PHIL HUFFY – EMERITUS

Park View Drive rests at an early hour,

without tell-tale traffic

and before the sun better reveals

more recent influences.

Its stick built homes, in an older style,

date between the great wars

and upon brief observation

offer the appearance of days gone by.

Any original owners have long since departed.

The cedar roofs are also gone,

as are their more modern replacements

and even the replacements of those as well.

Near one end of the avenue

a figure steps from a clapboard colonial

and into the half-lit calm

of an emergent morning.

Though once considered a newcomer,

the Professor, as he is called,

and his equally credentialed  spouse

have been in residence for many years.

In the past it was his practice

to enjoy long, vigorous walks

out through the neighborhood,

up the steep climb to the Reservoir, and around.

These days, he does not get far,

shuffling but a few doors from his own

before slowly coming about

and retracing his tentative steps.

The professor is a genial fellow,

viewed as neighborly and polite,

but in his current condition

he walks early and sometimes unnoticed,

thus avoiding inquiries as to his health

as he ponders his weakened state,

his hapless knees, eroding joints

and feet unwilling to convey their exact location

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ROBERT OKAJI – I DANCED WITH A PLATYPUS TWENTY YEARS BACK

Which is of course a metaphor pointing out

disparities in function and form, and the dangers

inherent in assumption: despite its cute appearance,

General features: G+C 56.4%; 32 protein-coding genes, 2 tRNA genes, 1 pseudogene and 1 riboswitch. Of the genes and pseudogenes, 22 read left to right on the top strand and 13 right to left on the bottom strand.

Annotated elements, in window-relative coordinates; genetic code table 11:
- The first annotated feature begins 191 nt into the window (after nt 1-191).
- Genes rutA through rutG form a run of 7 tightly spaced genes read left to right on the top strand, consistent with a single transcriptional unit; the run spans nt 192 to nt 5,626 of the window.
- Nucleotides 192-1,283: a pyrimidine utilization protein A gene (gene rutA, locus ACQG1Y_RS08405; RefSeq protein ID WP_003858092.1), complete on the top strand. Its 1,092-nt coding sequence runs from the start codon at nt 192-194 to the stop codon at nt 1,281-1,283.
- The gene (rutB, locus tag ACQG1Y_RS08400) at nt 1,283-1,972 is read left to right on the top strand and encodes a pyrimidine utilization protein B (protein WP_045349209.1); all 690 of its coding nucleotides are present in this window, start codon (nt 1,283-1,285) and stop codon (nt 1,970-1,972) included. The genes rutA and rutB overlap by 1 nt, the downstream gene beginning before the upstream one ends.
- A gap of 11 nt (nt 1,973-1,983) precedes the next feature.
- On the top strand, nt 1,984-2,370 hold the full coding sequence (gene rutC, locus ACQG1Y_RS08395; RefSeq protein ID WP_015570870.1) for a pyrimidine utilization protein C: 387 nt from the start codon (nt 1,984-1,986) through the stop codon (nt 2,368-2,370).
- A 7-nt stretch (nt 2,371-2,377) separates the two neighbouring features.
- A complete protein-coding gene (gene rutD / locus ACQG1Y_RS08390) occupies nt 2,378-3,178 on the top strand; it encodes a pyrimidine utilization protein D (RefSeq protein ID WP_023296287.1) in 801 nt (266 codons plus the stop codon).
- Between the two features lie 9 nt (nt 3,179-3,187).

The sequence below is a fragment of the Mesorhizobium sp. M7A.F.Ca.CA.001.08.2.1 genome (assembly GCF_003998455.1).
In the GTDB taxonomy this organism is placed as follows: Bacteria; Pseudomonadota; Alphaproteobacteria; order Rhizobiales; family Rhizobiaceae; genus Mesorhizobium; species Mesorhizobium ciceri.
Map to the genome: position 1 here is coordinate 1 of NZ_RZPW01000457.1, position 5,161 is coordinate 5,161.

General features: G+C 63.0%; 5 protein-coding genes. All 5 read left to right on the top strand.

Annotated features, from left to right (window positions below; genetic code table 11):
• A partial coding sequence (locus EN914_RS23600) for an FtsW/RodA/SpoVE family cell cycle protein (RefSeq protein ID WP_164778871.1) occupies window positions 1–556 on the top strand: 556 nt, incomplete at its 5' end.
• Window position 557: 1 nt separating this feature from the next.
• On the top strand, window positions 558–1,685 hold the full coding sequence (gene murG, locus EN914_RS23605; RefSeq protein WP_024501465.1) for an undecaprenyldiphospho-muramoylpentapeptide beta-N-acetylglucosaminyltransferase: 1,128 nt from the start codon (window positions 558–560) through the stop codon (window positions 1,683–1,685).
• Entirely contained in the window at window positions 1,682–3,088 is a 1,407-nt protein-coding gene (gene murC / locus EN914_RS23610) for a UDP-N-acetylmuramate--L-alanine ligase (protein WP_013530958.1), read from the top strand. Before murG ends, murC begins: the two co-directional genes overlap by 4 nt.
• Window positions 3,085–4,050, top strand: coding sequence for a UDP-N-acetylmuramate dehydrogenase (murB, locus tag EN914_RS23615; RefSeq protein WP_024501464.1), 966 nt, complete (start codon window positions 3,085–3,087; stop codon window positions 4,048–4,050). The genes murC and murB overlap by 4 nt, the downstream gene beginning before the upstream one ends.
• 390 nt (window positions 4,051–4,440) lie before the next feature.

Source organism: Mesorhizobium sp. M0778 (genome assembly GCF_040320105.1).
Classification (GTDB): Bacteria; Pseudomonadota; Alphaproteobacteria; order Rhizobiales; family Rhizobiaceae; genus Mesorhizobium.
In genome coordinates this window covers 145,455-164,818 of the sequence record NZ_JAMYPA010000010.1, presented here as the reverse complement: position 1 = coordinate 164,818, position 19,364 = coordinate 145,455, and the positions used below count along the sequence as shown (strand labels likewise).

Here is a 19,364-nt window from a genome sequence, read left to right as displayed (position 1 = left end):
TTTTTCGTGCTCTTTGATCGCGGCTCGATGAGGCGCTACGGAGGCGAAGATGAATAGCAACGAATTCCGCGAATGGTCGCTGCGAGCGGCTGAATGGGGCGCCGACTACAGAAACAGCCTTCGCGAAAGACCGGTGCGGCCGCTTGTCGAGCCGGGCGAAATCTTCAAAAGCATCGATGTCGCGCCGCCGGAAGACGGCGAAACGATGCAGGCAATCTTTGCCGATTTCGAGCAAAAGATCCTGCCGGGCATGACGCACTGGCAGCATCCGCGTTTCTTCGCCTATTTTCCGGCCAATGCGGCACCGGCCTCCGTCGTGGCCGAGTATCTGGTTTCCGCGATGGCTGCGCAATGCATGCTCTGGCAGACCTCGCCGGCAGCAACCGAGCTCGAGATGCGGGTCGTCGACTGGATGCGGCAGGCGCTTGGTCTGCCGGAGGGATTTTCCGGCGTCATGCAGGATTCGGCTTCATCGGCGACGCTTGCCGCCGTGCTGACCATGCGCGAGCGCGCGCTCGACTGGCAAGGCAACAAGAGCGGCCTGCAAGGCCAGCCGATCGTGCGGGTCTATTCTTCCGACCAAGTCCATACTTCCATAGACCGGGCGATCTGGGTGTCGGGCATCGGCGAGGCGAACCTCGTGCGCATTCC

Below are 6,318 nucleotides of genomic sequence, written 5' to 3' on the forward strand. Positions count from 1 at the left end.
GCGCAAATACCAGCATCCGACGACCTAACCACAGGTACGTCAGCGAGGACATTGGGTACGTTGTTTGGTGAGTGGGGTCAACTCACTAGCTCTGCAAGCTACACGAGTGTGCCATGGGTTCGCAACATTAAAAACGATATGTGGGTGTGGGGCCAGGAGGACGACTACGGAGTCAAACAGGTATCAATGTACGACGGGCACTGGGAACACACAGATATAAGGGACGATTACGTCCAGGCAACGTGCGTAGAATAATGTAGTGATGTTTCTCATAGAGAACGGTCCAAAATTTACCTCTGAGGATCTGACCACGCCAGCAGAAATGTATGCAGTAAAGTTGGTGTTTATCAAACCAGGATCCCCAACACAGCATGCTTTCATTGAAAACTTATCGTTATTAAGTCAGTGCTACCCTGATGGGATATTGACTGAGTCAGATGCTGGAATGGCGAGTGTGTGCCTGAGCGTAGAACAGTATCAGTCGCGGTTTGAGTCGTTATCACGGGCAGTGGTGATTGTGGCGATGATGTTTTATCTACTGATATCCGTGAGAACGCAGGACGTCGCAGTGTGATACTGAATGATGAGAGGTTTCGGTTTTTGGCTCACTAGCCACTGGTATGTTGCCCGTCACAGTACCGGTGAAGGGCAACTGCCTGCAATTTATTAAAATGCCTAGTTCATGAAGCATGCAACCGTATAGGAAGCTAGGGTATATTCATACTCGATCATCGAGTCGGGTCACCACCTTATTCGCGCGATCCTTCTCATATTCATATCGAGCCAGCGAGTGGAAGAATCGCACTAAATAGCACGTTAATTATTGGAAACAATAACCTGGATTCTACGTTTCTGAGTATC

the male platypus delivers venom through an ankle

spur on a hind limb; samba with one at your own

peril. My friend wanted to build a catapult, but I

convinced him that trebuchets more efficiently

demolish walls. Instead, he experimented with atlatls,

before reverting to his favorite compound bow. The

fly swatter remains my weapon of choice, followed

closely by steel toe boots. I have yet to meet a scorpion

whose armor could withstand them, but I would never

stomp a platypus without first determining its intentions

and seeking mediation, perhaps through handwritten

correspondence. Pencils owe their origin to the lead

stylus, which eventually morphed into the wood-cased

graphite tool we now use. In his day, Thoreau was better

known for pencil-making than cabin-building. Arthritic

joints prevent me from writing by hand, but I saw lumber

when necessary. According to Ovid, Talos, nephew of

Daedalus, invented the saw, using either a fish jaw or spine

as the model. I look at my food before eating, but the

platypus dives with closed eyes, and locates meals by

detecting electric currents through its bill. In considering

form, I assume function. But we know what that means.

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JARED PEARCE – MY RESPONSE TO WHEN YOU ASKED HOW I SLEPT LAST NIGHT

You rolled and roiled like a deep thing,

a miniature whale or submarine,

a shark with ten thousand teeth,

the lighted jelly, pearl jammed

beneath, and spray and sway, disattached

like kelp wreaths. The tune you leak

swashes across your siren sigh

then grunts like the rock topped seal.

I cast out, but the pole don’t dip

then the oars can’t beat. The bilge

slime shines a blinding beam

so even the gull won’t come to eat.

The dinghy swirls and bangs the alarm

bell, mad to be further lost at sea.

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